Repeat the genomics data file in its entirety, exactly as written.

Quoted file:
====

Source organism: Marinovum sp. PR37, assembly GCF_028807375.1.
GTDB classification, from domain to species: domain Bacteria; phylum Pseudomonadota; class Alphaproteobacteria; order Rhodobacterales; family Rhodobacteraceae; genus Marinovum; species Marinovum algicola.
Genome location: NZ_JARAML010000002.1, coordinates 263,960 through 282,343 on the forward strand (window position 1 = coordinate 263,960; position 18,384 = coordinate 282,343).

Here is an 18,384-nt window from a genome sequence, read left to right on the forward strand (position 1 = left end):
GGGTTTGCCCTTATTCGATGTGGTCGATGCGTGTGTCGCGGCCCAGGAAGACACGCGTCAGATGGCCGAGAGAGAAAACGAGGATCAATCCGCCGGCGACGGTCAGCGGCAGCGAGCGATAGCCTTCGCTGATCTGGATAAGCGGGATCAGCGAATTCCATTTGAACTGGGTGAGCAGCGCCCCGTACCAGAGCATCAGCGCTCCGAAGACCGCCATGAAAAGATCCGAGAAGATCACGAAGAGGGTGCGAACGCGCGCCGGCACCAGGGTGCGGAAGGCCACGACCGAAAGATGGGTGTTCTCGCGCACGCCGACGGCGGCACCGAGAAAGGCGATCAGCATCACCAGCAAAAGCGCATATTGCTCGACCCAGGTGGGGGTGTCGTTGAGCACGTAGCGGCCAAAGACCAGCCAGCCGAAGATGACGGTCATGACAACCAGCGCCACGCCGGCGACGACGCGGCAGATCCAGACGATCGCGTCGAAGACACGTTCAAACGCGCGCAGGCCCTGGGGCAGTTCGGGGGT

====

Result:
Source organism: Marinovum sp. PR37, assembly GCF_028807375.1.
GTDB classification, from domain to species: domain Bacteria; phylum Pseudomonadota; class Alphaproteobacteria; order Rhodobacterales; family Rhodobacteraceae; genus Marinovum; species Marinovum algicola.
Genome location: NZ_JARAML010000002.1, coordinates 263,960 through 282,343 on the forward strand (window position 1 = coordinate 263,960; position 18,384 = coordinate 282,343).

Here is an 18,384-nt window from a genome sequence, read left to right on the forward strand (position 1 = left end):
GGGTTTGCCCTTATTCGATGTGGTCGATGCGTGTGTCGCGGCCCAGGAAGACACGCGTCAGATGGCCGAGAGAGAAAACGAGGATCAATCCGCCGGCGACGGTCAGCGGCAGCGAGCGATAGCCTTCGCTGATCTGGATAAGCGGGATCAGCGAATTCCATTTGAACTGGGTGAGCAGCGCCCCGTACCAGAGCATCAGCGCTCCGAAGACCGCCATGAAAAGATCCGAGAAGATCACGAAGAGGGTGCGAACGCGCGCCGGCACCAGGGTGCGGAAGGCCACGACCGAAAGATGGGTGTTCTCGCGCACGCCGACGGCGGCACCGAGAAAGGCGATCAGCATCACCAGCAAAAGCGCATATTGCTCGACCCAGGTGGGGGTGTCGTTGAGCACGTAGCGGCCAAAGACCAGCCAGCCGAAGATGACGGTCATGACAACCAGCGCCACGCCGGCGACGACGCGGCAGATCCAGACGATCGCGTCGAAGACACGTTCAAACGCGCGCAGGCCCTGGGGCAGTTCGGGGGT